Tours of Duty
Section C - Scheduling Meal Periods
|Requirement for Meal Periods||
All full-time employees must take an unpaid meal period unless specifically excluded from this requirement for work-related reasons.
When an unpaid meal period is scheduled, the employee may leave his/her place of employment for the established period of time. When an unpaid meal period is not included in the tour of duty, the employee may not leave the immediate vicinity of his/her duty post.
|Part-time Employees||Part-time employees who work 5 or more hours per day are required to take an unpaid meal period. If the period of duty is less than 5 hours, a meal period normally would not be scheduled. Exceptions to this policy must meet the requirements for tours of duty without meal periods.|
|Employees Covered by FLSA||Employees covered by the Fair Labor Standards Act (FLSA) must be allowed an uninterrupted unpaid meal period. If work is required during the period, the employee must be compensated under FLSA premium pay provisions. Whether the employee eats or not during this period is immaterial.|
|Meal Periods in the DC Metro Area||The meal period (30, 45, or 60 minutes) in the Washington, D.C. Metropolitan area should be taken between the hours of 11 a.m. and 2 p.m.|
|Meal Periods at Field Locations||
The amount of time taken for a meal period is set according to local practice and requirements of the work. It will be one of the following:
The meal period should begin no sooner than 2 hours after reporting for duty and end no later than 6 hours after the report time. When this cannot be followed, the meal period should be taken when practical, taking into account mission demands, employee needs, and if applicable, local negotiated agreements.
Note: GIPSA bargaining unit employees' meal period is to begin no sooner than 2 hours after reporting for duty and to end no later than 6 hours prior to the end of the shift.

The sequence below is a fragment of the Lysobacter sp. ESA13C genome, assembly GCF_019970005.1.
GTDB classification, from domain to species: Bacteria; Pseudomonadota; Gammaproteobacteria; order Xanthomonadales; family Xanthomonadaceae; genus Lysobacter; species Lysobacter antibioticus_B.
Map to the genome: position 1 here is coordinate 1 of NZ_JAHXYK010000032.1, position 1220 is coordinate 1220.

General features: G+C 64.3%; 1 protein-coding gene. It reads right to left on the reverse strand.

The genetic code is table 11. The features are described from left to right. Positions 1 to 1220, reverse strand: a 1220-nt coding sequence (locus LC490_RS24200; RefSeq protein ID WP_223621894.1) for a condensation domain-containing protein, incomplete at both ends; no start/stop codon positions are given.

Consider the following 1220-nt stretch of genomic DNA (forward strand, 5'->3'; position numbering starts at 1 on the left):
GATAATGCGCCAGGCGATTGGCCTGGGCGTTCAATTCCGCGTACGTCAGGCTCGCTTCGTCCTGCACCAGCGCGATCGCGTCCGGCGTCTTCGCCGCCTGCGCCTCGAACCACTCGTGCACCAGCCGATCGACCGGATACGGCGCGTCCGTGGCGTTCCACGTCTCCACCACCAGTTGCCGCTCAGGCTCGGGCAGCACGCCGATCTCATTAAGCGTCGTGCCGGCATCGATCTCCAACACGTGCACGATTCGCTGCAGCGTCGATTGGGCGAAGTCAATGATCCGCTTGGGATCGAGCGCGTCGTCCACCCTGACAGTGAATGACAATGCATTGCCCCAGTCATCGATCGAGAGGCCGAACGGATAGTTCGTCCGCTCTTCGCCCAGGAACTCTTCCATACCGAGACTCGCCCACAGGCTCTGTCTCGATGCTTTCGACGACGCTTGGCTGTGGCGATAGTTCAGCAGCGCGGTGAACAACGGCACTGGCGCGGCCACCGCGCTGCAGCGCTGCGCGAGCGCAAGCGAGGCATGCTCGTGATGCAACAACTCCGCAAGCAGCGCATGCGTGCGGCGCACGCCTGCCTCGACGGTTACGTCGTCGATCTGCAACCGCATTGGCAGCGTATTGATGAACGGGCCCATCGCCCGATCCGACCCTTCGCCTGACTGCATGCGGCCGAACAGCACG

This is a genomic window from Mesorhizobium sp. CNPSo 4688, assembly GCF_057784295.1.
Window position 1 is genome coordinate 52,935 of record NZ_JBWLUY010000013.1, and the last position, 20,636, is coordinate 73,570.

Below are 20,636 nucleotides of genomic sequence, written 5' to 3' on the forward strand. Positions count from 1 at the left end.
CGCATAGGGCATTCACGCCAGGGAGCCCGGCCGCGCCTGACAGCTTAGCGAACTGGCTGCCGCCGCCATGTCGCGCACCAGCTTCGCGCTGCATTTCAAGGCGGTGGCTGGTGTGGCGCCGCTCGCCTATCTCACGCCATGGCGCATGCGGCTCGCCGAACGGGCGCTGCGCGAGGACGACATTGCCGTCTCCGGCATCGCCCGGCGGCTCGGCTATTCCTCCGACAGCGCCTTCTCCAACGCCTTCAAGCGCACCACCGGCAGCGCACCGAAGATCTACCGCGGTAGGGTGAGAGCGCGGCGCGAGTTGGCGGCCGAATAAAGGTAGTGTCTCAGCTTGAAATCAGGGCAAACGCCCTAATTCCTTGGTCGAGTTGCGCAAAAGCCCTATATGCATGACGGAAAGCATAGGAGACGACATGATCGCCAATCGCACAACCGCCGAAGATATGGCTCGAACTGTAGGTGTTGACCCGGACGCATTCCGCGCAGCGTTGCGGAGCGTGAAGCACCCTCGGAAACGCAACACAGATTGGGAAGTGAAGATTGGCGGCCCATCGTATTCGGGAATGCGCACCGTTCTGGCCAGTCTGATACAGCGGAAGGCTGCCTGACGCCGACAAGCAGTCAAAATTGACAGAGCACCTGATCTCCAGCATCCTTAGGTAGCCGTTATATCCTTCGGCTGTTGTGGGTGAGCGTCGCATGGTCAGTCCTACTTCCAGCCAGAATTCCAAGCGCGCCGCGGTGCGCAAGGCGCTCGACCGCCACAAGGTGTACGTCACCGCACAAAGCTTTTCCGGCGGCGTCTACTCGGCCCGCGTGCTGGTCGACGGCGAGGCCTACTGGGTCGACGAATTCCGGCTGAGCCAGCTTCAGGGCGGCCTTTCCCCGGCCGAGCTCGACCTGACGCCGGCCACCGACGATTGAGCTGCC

|Length of Meal Periods||
Employees scheduled to work less than 5 hours are not required to take a meal period.
All employees scheduled to work 5 or more hours in a workday must take a meal period, unless an exception has been granted for one of the reasons given under tours of duty without meal periods. In APHIS and AMS, this applies to the regular workday as well as to overtime work.
|Meal Periods for Employees on Flexible Schedules||
For all flexible work schedules, meal periods may be 30, 45, or 60 minutes, but may not exceed 1 hour unless a CTD is granted. Employees working under flexitime or maxiflex must sign in and out for the meal period if it will extend the workday beyond the established TOD.
Exception: Meal periods longer than 1 hour may be taken at the option of the employee when a core time deviation has been approved.
Example: Before the beginning of the administrative workweek, the employee established his/her tour of duty for the week as Monday through Friday, 8 a.m. to 4:30 p.m. On Tuesday, the employee's lunch period was 30 minutes. This did not extend the workday; therefore, the employee did not need to sign in and out for lunch. On Wednesday, however, the employee's lunch period lasted 1 hour. Because of the longer lunch period, the employee must sign in/out on this day to document the extra time taken. The employee may either choose to work longer on this or another day to make up the extra ½ hour. On whatever day the employee chooses to make up time, he/she must sign in/out on that day to show when and how (e.g., work time, leave, or credit hours taken) the time was made up.
First-40-hour employees are not prevented from having a meal period. If circumstances prevent an employee from taking a meal period, than the time spent eating may be considered as part of the tour for that day.
Example: Pilots and dispersers in flight status will not be charged with a formal meal period even though they may be able to eat their meal while in the air. On the ground, however, during normal meal hours for the duty station, these employees will be required to take the meal period.
|Tours of Duty Without Meal Periods||
Tours of duty without a meal period are established only in unusual circumstances. Typical conditions which could warrant the establishment of such tours are: